Below are the CAL results for a handful of Royals current players and prospects. Joe has left notes by each player to further explain what CAL was likely thinking or what could cause a variation in the similarity.
So with the graces of Joe, and whether you like the results or not, here are the CAL system results for the players.
|Christian Colon||21||A+||Eduardo Nunez
|This is the absolute perfect example of what I envision CAL to be:
littered throughout all of Colon's top comparisons are nothing
but fringe major leaguers and utility guys (Nunez, Getz, Barney,
Hernandez Sogard, Sanchez). And I think it's pretty safe to assume
that we're all in agreement -- with or without the use of CAL --
Colon slides directly into that group.
REMEMBER: CAL works by looking at the evidence it provides
and making educated decisions.
|Billy Butler||20||AA||Logan Morrison
|Not only does this show proper prospect attrition rate, but look at
MLB'ers career wRC+: 103 Morrison, 113 Carp, 98 Wieters, and
129 Freeman. Ignoring this season, Butler's is 120.
Also something to point out, not one player on this list
ever topped 30 homeruns. Career ISO's: .172 Morrison, .154 Butler, .168 Carp, .166 Wieters, .183 Freeman
|21||AAA||Logan Morrison (2010)
Logan Morrison (2009)
|Yordano Ventura||20||A||Andrew Bellatti
|A prime example of CAL's usefulness when it comes to pitchers:
This list is absolutely littered with quality (future) big league arms
(Montas, Hellickson, Zimmer, Archer, Cole, Paxton, Kennedy,
Odorizzi, Smyly, Wheeler).
It's important to note -- and I plan on discussing this in next
week's piece -- pitchers, especially big arms like Ventura, have
the potential to move quickly through systems, so that does impact
|Kyle Zimmer||21||A+||Yordano Ventura
|Again, the list is littered with front-of-the-rotation-type arms:
Ventura, Archer, Cole.
|Raul Mondesi||17||A||Elvis Andrus
|It's a pretty decent list, but not one player has an impact bat. I think
Andrus comp is pretty solid, personally.
|Eric Hosmer||19||A||Lars Anderson
|Again, look at the patterns: Outside of Singleton (maybe), not
one player has developed that type of power projected for Hosmer.
Morrison (three times), Butler, Smoak, Barton, Rasmus, Belt.
Obviously, CAL wasn't too impressed by Hosmer's early work.
Logan Morrison (2009)
Logan Morrison (2010)
|Hunter Dozier||22||A+||Abel Nieves
|He was viewed as a reach in order to sign Manaea later, but
this is not an encouraging list. At. All.
|Bubba Starling||20||A||Slade Heathcott
|Toolsy outfielders who never really panned out. Not surprising.|
Michael Tayor (WAS)
|Wil Myers||19||A||Jaff Decker
|Again, look at the patterns: Harper, Buxton, Heyward, Winker, Rasmus, McCutchen, Jackson, Stanton, Jones, Bruce, Rizzo. Above-average or better big league bats. No question.
His slow start to last season in AAA coupled with a smaller
sample size skewed CAL's opinion of him in 2013.
Jay Bruce (2007)
Jay Bruce (2008)
|Patrick Leonard||20||A||Connor Narron
|Threw him in here because of the inclusion of Myers trade.
Despite some impressive numbers this season, it's an unimpressive list.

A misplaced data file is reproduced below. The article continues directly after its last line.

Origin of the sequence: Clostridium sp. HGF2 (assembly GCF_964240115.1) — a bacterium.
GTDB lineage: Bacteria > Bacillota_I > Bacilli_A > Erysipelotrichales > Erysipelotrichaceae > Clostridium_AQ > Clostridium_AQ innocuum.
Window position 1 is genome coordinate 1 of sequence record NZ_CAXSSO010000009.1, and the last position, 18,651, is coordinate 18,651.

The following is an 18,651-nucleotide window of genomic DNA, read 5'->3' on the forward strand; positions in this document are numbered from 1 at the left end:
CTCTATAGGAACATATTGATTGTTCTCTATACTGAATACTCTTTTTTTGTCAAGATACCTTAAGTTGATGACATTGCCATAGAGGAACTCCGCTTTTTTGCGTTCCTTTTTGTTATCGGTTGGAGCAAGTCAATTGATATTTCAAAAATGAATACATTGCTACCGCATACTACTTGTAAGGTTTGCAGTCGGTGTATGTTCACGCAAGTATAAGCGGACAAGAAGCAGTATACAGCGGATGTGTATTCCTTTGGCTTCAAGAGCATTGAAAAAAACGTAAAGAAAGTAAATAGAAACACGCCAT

|Miguel Almonte||20||A||Christian Binford
|It's a pretty uninspiring list, really, with the exception of Parsons,
Binford, and Ranuado. Conclusion: back end starting pitcher or
solid relief arm.
|Sal Perez||20||A+||Francisco Hernandez
|This one was shockingly off (nothing's perfect), though Salome
was once viewed as a top backstop prospect before eating himself
out of the league.
Ramos' career wRC+ is 108. Perez's career wRC+ is 108.
|Alex Gordon||22||AA||Pedro Alvarez
|It's a solid list of names. Look at the career wRC+:
105 Alvarez, 97 Brown, 147 Braun, 113 Headley, 110 Gordon.
Obviously, Braun is the outlier, but I only had one minor league
season to work off of (2006).
|The McCutchen, Myers and Gomez comps stand out, but there's
an awful lot of fourth outfielder-types mixed in. Bonifacio had that
hamate injury last year, which saps a player's power for a while.
I think he looks like a solid league average regular, though there
is some risk involved.
|Sean Manaea||22||4||Tyler Thornburg
|The vagaries of having just 80+ innings to work with. Some encouraging names mixed in though (Arrieta and Roark).|
|Christian Binford||20||A||Tyler Herron
|A lot of back-end-type arms with the exclusion of Odorizzi.|
Note - I asked Joe if there were certain things he wanted to stress about the CAL system and he had this to say:
1. CAL is designed to look at a player's total production, not specifics (like avg., OBP, slug, HR, etc...)
2. CAL is a player classification system. It's up to the analysis to make the educated analysis.
I won't analyze the data myself, but I'll leave that to you all in the comments. I can already guess what the Wil Myers comments will be... Interestingly I wrote about Jorge Bonifacio as Wil Myers last August as Bonifacio was performing well in AA and CAL produced that result.
Again, big thanks to Joe for giving us this information. He's in the beginning stages of introducing the CAL system, which you will likely find more of over at BTBS, and we graciously accept him allowing us in on the project. Hopefully his information guides you further along in the endless pursuit of baseball knowledge.